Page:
Business entrepreneurship ideas and teachings will be flowing all week at the First Nations University of Canada (FNUniv) during its annual youth entrepreneurship camp.
Jason Bird is a business and administration lecturer at FNUniv and the co-ordinator of the program.
He says the camp has students between 15 and 19 years of age learning the concepts and ideas of entrepreneurship and business as a potential career choice and area of study.
“We want to give this idea to students that you can do business in a kinder, friendly, gentler way. You can do business in an Indigenous way,” Bird says. “You don’t have to be cutthroat.”
Bird says students from across Canada will learn how to work on their career while also keeping their traditional and personal values in mind for their ideas and businesses. Over the next week, the camp will go over things like planning, marketing, finance and accounting.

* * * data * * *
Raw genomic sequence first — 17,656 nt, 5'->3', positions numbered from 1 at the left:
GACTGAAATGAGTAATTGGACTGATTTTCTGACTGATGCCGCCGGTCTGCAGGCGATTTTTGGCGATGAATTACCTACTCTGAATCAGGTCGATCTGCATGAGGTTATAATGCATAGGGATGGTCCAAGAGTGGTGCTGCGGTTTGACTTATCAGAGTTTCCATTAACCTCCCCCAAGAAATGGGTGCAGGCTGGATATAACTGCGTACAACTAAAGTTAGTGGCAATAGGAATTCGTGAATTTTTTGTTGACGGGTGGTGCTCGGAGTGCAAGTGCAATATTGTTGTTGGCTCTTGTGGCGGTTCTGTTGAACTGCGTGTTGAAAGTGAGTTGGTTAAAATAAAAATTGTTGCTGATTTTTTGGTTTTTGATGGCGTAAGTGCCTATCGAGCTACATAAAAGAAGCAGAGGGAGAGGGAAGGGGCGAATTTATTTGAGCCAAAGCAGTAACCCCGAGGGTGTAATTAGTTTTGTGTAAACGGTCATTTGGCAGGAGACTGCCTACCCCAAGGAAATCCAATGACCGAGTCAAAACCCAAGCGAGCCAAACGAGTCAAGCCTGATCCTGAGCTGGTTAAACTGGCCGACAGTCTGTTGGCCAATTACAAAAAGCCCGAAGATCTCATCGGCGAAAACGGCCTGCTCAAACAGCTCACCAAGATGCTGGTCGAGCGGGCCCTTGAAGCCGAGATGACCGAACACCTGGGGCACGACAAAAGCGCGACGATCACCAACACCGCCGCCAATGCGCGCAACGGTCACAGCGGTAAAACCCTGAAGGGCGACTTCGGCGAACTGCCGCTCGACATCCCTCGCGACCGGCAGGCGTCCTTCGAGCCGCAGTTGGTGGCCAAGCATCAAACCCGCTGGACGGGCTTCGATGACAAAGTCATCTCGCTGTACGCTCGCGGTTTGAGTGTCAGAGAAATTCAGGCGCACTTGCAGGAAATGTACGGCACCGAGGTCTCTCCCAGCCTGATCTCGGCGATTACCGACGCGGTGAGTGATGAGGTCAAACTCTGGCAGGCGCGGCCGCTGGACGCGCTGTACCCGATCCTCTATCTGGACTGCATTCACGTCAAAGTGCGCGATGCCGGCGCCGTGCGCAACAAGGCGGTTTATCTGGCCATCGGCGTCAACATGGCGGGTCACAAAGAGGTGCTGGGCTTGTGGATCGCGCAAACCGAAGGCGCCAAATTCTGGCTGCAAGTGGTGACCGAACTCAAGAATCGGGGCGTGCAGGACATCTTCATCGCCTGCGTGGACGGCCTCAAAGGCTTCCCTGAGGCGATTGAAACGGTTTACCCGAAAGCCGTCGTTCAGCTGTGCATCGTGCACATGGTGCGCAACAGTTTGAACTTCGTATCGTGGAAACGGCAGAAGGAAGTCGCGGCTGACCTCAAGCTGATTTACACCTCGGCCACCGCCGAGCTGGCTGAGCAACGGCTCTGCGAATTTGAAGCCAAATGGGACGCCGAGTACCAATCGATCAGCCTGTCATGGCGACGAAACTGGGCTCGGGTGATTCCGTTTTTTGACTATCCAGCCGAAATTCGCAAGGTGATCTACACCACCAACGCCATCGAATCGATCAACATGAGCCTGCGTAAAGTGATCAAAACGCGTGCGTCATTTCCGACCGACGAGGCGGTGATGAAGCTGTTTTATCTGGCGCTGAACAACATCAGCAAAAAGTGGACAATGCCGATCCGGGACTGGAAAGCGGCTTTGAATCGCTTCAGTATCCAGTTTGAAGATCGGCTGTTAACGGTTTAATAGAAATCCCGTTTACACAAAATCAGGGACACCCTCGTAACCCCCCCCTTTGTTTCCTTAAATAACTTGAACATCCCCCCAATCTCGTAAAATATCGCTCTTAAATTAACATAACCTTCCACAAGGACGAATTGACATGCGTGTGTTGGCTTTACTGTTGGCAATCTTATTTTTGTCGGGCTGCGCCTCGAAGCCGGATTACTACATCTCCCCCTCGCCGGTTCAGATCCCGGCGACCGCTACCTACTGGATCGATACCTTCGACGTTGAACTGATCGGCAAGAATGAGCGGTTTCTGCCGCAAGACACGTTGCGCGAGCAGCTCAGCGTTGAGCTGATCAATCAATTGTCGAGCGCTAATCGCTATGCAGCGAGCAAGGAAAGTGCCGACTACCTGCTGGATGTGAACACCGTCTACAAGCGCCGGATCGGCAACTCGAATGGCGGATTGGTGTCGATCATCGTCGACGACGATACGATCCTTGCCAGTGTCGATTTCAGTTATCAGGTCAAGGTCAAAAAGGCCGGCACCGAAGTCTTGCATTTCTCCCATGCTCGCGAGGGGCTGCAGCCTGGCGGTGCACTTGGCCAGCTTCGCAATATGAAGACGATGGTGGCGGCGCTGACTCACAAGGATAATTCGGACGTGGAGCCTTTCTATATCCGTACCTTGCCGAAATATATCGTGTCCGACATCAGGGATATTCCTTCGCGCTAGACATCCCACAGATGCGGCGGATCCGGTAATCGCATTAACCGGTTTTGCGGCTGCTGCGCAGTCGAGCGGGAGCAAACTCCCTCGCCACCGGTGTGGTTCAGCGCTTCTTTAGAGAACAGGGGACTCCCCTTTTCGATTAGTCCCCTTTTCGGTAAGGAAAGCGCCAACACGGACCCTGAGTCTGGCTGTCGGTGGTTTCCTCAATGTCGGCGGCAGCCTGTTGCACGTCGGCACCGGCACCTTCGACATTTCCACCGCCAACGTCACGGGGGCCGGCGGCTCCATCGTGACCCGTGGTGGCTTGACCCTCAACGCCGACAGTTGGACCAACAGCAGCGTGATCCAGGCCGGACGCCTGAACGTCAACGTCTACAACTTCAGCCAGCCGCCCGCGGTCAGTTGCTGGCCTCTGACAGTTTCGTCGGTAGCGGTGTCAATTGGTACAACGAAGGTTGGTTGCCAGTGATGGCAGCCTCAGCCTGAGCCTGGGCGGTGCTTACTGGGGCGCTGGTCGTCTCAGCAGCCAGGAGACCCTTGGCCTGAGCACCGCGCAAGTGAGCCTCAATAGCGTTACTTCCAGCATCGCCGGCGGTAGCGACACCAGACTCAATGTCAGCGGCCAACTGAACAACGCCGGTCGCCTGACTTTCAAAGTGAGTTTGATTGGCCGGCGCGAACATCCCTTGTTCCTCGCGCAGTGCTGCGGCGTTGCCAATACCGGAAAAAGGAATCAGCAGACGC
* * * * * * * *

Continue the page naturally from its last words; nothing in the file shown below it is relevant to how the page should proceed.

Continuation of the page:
“We’re just trying to give the youth exposure. This is an avenue for them and a lot of students will go for social work, health, nursing,” he says.
“They’ll go for areas where [they’re] directly helping people, and that’s where Indigenous people are at our heart. That’s where we generally fall in.”
Aiden Akan-Kinistino, 18, is from Ochapowace First Nation and is living in Regina. This is his second year in the camp as he prepares for his studies at FNUniv in business administration in the fall.
“A lot of the stuff we’re doing is going to be going toward what I want to do in business,” Akan-Kinistino says.
As for his business idea, he says over the last few years he has been developing an idea about a fashion design company.
His idea is based around clothing, like shirts, pants, hats and sweaters, that feature and showcase the work of Indigenous designers.
“I definitely would make things that aren’t just screen-printed logos,” Akan-Kinisitino